The main theme was that "just working hard doesn't work." In your career, it's easy to think that it's all about your expertise. And it kind of is... at the beginning. But then there's more to it.
It's not about politics, promotions, or raises — it's about how you approach your work.
There are three main things you should be doing / thinking about: aim to do better (have more impact), look better (be visible but not annoying), and connect better (get support). Next are some tidbits on each of these.
- Be less busy. Nobody has motivation to make you less busy other than you.
- Know what the business values.
- Be wary of the trap of being a workhorse. Although it might feel like the right thing, the only reward is more work. (Incidentally, this is one reason I don't believe in working overtime regularly.)
- Rise above the work and learn to delegate.
- Create processes and systems.
- Defend your time and be ruthless about priorities.
- Evolve your job in order to add business value, and change it to suit you better. The better you make your career, the more value you will end up giving your company.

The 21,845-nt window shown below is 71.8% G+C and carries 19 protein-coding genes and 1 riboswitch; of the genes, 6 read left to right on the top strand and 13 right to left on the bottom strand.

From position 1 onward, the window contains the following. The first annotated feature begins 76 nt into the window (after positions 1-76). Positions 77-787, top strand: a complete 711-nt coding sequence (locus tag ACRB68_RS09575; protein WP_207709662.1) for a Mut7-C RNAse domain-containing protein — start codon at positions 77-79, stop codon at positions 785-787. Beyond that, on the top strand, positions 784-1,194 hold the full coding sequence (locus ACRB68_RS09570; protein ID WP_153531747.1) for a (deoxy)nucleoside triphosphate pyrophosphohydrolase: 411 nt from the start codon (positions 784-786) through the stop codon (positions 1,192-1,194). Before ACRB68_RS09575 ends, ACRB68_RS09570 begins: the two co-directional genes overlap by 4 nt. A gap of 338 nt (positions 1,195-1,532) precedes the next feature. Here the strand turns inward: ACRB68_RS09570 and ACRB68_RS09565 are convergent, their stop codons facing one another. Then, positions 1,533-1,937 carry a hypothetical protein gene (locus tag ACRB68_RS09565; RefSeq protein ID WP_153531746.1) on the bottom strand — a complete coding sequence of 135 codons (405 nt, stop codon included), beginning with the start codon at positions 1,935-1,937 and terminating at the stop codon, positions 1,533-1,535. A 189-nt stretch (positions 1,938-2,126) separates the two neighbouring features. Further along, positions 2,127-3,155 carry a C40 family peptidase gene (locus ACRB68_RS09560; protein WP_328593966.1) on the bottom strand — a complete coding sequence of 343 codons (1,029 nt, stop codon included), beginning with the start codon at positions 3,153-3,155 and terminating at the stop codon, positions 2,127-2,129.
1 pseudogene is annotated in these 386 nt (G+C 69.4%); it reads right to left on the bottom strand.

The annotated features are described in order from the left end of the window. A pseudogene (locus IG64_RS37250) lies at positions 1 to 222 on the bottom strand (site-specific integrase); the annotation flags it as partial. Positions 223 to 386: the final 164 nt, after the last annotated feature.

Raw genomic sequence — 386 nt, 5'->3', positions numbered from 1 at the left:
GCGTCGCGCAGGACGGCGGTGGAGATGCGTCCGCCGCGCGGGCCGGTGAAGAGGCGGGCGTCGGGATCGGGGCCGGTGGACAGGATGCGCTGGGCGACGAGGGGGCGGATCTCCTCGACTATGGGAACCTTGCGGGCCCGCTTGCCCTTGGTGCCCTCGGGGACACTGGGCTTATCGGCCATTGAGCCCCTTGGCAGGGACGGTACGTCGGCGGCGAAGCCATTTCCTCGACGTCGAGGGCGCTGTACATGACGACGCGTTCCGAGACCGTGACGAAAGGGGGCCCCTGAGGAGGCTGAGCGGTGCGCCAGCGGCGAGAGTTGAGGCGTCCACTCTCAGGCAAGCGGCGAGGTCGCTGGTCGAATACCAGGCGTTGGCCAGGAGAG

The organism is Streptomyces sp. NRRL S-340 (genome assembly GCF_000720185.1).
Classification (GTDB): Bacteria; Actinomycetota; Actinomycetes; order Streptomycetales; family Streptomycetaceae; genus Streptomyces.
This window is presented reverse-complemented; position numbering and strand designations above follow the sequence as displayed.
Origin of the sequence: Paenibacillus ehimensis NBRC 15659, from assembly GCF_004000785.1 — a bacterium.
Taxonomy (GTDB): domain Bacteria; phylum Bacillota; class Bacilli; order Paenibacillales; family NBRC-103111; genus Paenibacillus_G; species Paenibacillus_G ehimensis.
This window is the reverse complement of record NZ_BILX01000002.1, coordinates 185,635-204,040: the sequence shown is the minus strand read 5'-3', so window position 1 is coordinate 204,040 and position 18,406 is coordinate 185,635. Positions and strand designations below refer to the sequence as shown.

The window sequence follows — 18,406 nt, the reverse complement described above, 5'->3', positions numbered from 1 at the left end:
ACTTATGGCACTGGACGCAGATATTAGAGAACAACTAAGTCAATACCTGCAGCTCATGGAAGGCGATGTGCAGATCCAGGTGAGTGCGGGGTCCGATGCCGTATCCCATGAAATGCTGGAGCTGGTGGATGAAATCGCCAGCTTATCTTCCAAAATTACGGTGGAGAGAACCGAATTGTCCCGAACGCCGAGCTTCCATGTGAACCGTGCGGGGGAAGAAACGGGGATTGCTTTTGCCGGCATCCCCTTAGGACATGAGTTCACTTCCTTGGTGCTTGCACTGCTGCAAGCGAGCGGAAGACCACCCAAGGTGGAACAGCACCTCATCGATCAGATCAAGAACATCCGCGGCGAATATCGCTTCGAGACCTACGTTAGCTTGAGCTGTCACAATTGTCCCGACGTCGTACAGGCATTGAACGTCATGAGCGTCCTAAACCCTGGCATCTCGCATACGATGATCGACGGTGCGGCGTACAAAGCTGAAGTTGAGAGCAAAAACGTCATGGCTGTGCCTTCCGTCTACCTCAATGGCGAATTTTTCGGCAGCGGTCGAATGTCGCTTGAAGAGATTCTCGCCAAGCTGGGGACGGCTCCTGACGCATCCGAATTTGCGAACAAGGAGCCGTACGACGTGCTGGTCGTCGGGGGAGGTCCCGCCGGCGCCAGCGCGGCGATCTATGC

- Don't be invisible, but never put politics before getting results.
- You don't need to have a big personality to succeed. Humility is ok. Build credibility as you.
- People with high credibility get more done, and are asked fewer (potentially dumb!) questions.
- Don't educate others about what you do. Instead, use the language of the business, and connect the dots to your own work for those you speak to.
- You have a brand that is defined by others. Ask yourself if it's what you want. It should show who you are, why you are good, and what you care about. A package of skills is boring. (Patty talks about brand-building on her blog.)
- The biggest impact on your career will come from having a mentor.
- Don't be afraid to get help. Build your team and never struggle alone.
- Build relationships.
- When networking, give more than you take, meet people for a reason, and keep in touch with people you know. (During the talk I mentioned how I use Facebook to do this when someone asked how to find the time to keep in touch.)
- Schedule 30 minutes a month to send personal emails to your contacts.
- Get on "the list." There is always a list. Find it and get on it.
Want more? I definitely recommend picking up the book. I'll be reading it myself, since Patty was kind enough to give us all a copy. There is much more detail and lots of great stories in there, so it's totally worth the purchase.